• Scientists believe that this period lasted for hundreds of thousands of years, until people began using metal for tools
earliest human culture1
Earliest Human Culture
  • The Stone Age is divided into 3 periods by archaeologists: Old, Middle & New
  • Old Stone Age
    • Humans did not know how to farm
    • People survived only by hunting and gathering
    • Almost all of human prehistory takes place during this time period
slide8
FIRE!
  • Between 1,400,000 and 500,000 years ago, our ancestors learned how to use fire
  • No one knows for sure how they learned
  • Theories:
    • They saw fire started by lightning and figured out how to keep it going
    • Rubbing sticks together
    • Rubbing flint rocks together
  • This allowed people to stay in areas with much colder climates!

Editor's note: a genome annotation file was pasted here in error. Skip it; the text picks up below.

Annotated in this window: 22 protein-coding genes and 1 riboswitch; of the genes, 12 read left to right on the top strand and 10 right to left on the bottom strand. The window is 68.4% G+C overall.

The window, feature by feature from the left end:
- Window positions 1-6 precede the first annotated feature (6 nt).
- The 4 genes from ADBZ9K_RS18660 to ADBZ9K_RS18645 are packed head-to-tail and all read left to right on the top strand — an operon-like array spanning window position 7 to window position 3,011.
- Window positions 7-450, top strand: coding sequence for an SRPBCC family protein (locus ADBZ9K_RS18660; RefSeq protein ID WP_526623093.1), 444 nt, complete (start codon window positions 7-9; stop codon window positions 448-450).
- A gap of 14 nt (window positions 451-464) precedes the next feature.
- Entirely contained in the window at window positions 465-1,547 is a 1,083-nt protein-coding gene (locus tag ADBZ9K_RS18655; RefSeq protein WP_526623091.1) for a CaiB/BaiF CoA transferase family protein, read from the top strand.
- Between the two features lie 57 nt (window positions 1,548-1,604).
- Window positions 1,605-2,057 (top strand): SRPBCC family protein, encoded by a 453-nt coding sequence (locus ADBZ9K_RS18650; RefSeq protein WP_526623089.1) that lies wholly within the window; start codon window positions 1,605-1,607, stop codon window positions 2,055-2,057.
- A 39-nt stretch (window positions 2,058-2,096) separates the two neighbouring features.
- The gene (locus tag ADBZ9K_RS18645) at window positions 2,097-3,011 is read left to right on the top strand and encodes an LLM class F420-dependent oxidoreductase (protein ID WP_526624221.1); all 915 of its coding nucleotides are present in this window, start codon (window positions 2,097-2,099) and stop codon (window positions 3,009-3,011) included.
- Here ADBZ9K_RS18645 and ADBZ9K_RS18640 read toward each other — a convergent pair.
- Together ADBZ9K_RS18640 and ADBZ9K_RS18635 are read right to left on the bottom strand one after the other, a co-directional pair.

settling new areas
Settling New Areas
  • Many of our Old Stone Age ancestors were nomads, people with no settled home.
  • They moved to places where they thought they would find food, gathered all the food around them, then moved on
  • Humans eventually spread all over the earth
settling new areas1
Settling New Areas
  • Many scientists agree that modern humans originated over 100,000 years ago in Africa and spread over the world.
  • They contend that modern humans have been in North America for about 30,000 years, coming from Asia
  • While not nearly as populated, humans managed to survive in many different climate conditions
checkpoint question
Checkpoint Question

What was life like during the Stone Age?

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checkpoint question1
Checkpoint Question

What was life like during the Stone Age?

People made tools from stone, wood, and bones. They got food by hunting and gathering and most lived as nomads.

the beginning of farming
The Beginning of Farming